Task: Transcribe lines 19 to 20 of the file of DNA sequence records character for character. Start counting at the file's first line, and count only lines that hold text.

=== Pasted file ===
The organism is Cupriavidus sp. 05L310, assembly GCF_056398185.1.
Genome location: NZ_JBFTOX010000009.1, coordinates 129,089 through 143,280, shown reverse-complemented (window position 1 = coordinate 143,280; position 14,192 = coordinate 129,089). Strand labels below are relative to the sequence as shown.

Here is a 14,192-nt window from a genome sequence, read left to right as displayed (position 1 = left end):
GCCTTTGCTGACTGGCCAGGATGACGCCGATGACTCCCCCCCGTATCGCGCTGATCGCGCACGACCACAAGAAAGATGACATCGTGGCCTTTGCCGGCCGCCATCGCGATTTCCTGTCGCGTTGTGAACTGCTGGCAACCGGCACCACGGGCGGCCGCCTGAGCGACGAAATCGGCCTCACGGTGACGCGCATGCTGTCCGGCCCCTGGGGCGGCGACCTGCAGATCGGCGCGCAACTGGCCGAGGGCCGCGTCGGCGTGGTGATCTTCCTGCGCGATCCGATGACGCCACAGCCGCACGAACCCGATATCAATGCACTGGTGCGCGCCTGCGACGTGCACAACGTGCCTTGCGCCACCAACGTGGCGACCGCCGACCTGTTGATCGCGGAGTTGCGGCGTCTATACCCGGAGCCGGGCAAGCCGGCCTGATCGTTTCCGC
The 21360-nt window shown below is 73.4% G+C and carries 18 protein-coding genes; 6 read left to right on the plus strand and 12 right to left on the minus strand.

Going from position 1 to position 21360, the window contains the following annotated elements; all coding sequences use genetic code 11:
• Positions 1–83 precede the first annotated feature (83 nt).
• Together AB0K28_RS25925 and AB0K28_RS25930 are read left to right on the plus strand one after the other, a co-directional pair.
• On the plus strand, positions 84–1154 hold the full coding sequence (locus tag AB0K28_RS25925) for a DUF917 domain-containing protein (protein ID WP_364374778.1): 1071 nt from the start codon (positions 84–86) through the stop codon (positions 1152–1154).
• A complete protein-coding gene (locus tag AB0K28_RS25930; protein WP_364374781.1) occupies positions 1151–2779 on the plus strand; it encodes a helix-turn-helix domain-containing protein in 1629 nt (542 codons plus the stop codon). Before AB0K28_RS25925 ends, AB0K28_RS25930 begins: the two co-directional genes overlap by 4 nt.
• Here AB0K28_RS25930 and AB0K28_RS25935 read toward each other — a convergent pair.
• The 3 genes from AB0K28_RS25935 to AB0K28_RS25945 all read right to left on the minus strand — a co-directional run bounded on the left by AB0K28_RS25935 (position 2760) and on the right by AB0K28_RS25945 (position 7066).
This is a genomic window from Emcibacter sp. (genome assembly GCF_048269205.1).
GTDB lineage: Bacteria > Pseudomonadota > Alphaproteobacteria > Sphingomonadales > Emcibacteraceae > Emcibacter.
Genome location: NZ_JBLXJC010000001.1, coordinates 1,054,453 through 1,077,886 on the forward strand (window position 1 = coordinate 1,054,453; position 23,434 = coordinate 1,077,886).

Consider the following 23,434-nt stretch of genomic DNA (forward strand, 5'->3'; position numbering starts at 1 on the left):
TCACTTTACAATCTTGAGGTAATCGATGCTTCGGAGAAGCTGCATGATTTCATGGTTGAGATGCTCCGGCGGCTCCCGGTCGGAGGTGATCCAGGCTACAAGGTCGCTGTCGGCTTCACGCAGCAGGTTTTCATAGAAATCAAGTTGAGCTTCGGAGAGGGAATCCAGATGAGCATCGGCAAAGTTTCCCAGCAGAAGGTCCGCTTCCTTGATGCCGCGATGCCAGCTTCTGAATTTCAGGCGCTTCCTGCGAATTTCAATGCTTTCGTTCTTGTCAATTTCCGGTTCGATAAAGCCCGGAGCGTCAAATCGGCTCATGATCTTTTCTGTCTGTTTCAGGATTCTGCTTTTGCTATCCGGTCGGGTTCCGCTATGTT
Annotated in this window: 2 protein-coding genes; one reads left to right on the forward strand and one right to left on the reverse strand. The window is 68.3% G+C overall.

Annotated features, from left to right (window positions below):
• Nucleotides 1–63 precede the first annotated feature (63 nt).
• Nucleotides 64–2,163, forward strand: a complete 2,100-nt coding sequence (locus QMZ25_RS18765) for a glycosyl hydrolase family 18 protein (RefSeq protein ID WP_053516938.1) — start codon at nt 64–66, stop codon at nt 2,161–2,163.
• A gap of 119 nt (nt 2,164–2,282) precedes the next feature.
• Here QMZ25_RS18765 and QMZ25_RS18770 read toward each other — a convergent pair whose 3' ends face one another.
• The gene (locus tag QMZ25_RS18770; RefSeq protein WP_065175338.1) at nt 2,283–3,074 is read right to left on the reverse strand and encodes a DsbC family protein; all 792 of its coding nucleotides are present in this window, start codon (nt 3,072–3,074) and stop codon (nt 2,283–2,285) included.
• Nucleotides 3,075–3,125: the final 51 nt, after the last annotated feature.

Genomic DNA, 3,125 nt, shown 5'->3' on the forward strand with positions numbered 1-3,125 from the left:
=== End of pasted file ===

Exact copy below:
Annotated features, from left to right (window positions below):
• Nucleotides 1–63 precede the first annotated feature (63 nt).